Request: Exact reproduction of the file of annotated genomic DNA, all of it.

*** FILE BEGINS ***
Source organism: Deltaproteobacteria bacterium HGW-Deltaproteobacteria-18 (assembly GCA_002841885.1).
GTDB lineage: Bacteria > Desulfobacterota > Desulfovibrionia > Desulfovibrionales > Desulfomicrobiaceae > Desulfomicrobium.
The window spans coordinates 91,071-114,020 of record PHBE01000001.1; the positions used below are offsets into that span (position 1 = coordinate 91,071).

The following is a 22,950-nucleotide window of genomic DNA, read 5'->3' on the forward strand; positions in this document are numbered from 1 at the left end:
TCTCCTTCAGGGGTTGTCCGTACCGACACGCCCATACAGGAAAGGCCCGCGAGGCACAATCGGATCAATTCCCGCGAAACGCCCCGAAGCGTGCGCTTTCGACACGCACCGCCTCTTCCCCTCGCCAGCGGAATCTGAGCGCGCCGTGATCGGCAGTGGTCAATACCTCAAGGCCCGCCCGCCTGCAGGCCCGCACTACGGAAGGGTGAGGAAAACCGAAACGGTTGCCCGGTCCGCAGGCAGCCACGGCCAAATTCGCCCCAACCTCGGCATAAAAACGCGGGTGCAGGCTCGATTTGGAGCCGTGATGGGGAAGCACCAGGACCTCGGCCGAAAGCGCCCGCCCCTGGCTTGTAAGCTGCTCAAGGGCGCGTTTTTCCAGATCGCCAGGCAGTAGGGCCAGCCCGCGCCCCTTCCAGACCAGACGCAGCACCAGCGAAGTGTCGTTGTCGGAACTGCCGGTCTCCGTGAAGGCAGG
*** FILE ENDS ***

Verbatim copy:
Source organism: Deltaproteobacteria bacterium HGW-Deltaproteobacteria-18 (assembly GCA_002841885.1).
GTDB lineage: Bacteria > Desulfobacterota > Desulfovibrionia > Desulfovibrionales > Desulfomicrobiaceae > Desulfomicrobium.
The window spans coordinates 91,071-114,020 of record PHBE01000001.1; the positions used below are offsets into that span (position 1 = coordinate 91,071).

The following is a 22,950-nucleotide window of genomic DNA, read 5'->3' on the forward strand; positions in this document are numbered from 1 at the left end:
TCTCCTTCAGGGGTTGTCCGTACCGACACGCCCATACAGGAAAGGCCCGCGAGGCACAATCGGATCAATTCCCGCGAAACGCCCCGAAGCGTGCGCTTTCGACACGCACCGCCTCTTCCCCTCGCCAGCGGAATCTGAGCGCGCCGTGATCGGCAGTGGTCAATACCTCAAGGCCCGCCCGCCTGCAGGCCCGCACTACGGAAGGGTGAGGAAAACCGAAACGGTTGCCCGGTCCGCAGGCAGCCACGGCCAAATTCGCCCCAACCTCGGCATAAAAACGCGGGTGCAGGCTCGATTTGGAGCCGTGATGGGGAAGCACCAGGACCTCGGCCGAAAGCGCCCGCCCCTGGCTTGTAAGCTGCTCAAGGGCGCGTTTTTCCAGATCGCCAGGCAGTAGGGCCAGCCCGCGCCCCTTCCAGACCAGACGCAGCACCAGCGAAGTGTCGTTGTCGGAACTGCCGGTCTCCGTGAAGGCAGG